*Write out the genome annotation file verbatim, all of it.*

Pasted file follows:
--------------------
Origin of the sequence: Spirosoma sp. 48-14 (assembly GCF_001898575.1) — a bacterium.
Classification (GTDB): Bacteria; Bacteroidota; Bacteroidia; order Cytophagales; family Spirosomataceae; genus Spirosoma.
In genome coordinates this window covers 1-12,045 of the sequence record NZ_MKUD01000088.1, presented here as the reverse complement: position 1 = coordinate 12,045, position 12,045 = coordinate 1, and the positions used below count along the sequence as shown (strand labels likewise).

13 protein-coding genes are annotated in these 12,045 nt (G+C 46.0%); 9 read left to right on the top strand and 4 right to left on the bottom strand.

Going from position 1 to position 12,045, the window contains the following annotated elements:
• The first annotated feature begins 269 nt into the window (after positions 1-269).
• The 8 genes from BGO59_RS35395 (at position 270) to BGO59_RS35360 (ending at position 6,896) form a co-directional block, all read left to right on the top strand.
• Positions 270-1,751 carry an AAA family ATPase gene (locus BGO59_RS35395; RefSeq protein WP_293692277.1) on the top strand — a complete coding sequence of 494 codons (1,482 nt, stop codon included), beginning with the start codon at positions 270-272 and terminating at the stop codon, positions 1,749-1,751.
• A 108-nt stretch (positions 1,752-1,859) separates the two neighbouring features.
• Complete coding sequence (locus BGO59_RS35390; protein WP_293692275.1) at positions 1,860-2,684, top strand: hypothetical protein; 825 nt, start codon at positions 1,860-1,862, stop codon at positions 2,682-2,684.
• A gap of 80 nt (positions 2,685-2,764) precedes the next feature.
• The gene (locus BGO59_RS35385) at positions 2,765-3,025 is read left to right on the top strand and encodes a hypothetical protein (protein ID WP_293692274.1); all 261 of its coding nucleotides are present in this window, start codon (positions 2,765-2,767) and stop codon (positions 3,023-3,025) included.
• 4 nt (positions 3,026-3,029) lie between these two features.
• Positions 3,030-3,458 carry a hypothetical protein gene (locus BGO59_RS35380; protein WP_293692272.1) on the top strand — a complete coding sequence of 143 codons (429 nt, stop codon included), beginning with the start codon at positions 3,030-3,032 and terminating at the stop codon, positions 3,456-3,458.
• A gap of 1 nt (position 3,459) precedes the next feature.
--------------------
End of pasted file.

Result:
Origin of the sequence: Spirosoma sp. 48-14 (assembly GCF_001898575.1) — a bacterium.
Classification (GTDB): Bacteria; Bacteroidota; Bacteroidia; order Cytophagales; family Spirosomataceae; genus Spirosoma.
In genome coordinates this window covers 1-12,045 of the sequence record NZ_MKUD01000088.1, presented here as the reverse complement: position 1 = coordinate 12,045, position 12,045 = coordinate 1, and the positions used below count along the sequence as shown (strand labels likewise).

13 protein-coding genes are annotated in these 12,045 nt (G+C 46.0%); 9 read left to right on the top strand and 4 right to left on the bottom strand.

Going from position 1 to position 12,045, the window contains the following annotated elements:
• The first annotated feature begins 269 nt into the window (after positions 1-269).
• The 8 genes from BGO59_RS35395 (at position 270) to BGO59_RS35360 (ending at position 6,896) form a co-directional block, all read left to right on the top strand.
• Positions 270-1,751 carry an AAA family ATPase gene (locus BGO59_RS35395; RefSeq protein WP_293692277.1) on the top strand — a complete coding sequence of 494 codons (1,482 nt, stop codon included), beginning with the start codon at positions 270-272 and terminating at the stop codon, positions 1,749-1,751.
• A 108-nt stretch (positions 1,752-1,859) separates the two neighbouring features.
• Complete coding sequence (locus BGO59_RS35390; protein WP_293692275.1) at positions 1,860-2,684, top strand: hypothetical protein; 825 nt, start codon at positions 1,860-1,862, stop codon at positions 2,682-2,684.
• A gap of 80 nt (positions 2,685-2,764) precedes the next feature.
• The gene (locus BGO59_RS35385) at positions 2,765-3,025 is read left to right on the top strand and encodes a hypothetical protein (protein ID WP_293692274.1); all 261 of its coding nucleotides are present in this window, start codon (positions 2,765-2,767) and stop codon (positions 3,023-3,025) included.
• 4 nt (positions 3,026-3,029) lie between these two features.
• Positions 3,030-3,458 carry a hypothetical protein gene (locus BGO59_RS35380; protein WP_293692272.1) on the top strand — a complete coding sequence of 143 codons (429 nt, stop codon included), beginning with the start codon at positions 3,030-3,032 and terminating at the stop codon, positions 3,456-3,458.
• A gap of 1 nt (position 3,459) precedes the next feature.